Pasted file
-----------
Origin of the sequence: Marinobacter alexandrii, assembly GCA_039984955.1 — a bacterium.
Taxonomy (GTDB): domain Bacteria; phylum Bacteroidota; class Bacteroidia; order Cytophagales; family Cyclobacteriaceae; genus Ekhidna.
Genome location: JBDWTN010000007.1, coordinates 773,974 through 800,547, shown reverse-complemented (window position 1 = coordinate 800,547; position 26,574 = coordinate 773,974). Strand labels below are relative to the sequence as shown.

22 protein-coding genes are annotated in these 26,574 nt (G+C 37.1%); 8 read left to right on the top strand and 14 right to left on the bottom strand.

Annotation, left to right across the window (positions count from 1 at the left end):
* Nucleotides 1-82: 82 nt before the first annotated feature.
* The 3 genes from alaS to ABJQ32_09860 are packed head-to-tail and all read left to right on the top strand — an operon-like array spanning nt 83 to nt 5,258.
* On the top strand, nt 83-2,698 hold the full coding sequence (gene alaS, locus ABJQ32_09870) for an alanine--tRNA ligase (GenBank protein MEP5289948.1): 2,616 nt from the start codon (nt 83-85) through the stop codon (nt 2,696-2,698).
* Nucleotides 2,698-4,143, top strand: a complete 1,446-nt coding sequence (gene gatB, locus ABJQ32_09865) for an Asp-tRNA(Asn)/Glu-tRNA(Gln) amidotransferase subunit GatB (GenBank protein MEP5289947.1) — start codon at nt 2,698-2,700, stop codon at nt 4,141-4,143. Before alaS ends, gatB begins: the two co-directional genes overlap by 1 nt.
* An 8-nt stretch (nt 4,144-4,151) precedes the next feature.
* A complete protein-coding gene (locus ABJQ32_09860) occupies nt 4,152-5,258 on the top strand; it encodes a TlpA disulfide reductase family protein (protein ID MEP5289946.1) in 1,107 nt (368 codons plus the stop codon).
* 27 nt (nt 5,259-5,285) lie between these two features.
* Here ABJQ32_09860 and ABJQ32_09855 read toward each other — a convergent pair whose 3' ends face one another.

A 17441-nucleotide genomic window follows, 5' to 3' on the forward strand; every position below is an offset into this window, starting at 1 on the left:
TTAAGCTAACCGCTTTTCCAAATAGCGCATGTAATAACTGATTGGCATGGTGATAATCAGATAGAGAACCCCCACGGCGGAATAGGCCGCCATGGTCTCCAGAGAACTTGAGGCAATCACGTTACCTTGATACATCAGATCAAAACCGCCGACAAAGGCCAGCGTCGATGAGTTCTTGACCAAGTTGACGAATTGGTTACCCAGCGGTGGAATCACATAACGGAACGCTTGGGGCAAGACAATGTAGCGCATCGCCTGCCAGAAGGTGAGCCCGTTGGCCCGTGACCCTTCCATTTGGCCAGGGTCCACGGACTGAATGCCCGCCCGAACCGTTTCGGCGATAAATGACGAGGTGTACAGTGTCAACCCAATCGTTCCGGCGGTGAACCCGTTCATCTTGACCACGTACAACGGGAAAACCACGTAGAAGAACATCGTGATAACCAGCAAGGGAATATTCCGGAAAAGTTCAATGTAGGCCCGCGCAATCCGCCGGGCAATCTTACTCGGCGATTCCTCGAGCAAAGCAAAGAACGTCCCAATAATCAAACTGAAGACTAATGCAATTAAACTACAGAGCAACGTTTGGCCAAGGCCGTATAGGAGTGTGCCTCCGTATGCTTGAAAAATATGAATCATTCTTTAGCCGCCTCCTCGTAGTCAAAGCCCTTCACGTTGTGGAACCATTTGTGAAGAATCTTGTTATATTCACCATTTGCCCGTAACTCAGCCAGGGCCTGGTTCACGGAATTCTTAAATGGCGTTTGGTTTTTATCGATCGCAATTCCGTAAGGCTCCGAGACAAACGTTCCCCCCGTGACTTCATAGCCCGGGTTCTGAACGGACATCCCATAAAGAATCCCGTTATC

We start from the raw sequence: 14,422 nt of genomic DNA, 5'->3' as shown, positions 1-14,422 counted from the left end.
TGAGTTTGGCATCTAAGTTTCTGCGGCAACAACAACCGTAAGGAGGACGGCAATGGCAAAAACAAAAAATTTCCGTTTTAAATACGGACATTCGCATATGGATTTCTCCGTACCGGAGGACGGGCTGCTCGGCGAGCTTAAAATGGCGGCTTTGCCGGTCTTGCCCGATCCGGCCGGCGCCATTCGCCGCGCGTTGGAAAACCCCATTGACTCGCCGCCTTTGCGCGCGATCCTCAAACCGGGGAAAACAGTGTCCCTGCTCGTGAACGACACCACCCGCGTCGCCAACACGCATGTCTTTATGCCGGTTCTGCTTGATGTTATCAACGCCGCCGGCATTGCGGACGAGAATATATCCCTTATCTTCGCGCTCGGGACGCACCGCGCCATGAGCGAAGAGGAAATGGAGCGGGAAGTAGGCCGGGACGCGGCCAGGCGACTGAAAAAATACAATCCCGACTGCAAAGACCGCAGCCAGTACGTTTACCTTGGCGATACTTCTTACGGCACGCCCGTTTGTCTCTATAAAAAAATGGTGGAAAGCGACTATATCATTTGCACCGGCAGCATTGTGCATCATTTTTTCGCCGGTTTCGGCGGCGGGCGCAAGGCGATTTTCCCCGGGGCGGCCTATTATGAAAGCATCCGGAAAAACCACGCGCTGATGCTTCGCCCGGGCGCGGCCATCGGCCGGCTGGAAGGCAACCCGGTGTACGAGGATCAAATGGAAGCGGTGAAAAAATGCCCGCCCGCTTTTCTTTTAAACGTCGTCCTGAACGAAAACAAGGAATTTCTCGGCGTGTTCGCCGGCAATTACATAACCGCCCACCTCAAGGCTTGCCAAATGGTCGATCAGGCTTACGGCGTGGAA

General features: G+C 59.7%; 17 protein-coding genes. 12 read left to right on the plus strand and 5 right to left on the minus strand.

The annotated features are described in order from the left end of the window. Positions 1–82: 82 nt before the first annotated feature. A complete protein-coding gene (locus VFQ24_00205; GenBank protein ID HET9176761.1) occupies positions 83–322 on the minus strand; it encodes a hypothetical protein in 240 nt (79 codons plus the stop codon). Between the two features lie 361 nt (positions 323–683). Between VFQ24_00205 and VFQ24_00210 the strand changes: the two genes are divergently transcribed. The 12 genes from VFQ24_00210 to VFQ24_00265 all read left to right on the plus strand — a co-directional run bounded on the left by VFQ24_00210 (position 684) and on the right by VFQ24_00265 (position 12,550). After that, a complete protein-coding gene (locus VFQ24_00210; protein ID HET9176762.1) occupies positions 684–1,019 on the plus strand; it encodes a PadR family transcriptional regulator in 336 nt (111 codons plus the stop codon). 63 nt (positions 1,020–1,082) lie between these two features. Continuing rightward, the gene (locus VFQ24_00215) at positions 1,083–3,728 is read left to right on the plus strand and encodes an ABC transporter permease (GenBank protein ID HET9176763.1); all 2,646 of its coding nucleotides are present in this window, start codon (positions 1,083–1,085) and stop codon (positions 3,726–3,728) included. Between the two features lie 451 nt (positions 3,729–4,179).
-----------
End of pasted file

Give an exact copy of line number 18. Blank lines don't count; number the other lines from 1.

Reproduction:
General features: G+C 59.7%; 17 protein-coding genes. 12 read left to right on the plus strand and 5 right to left on the minus strand.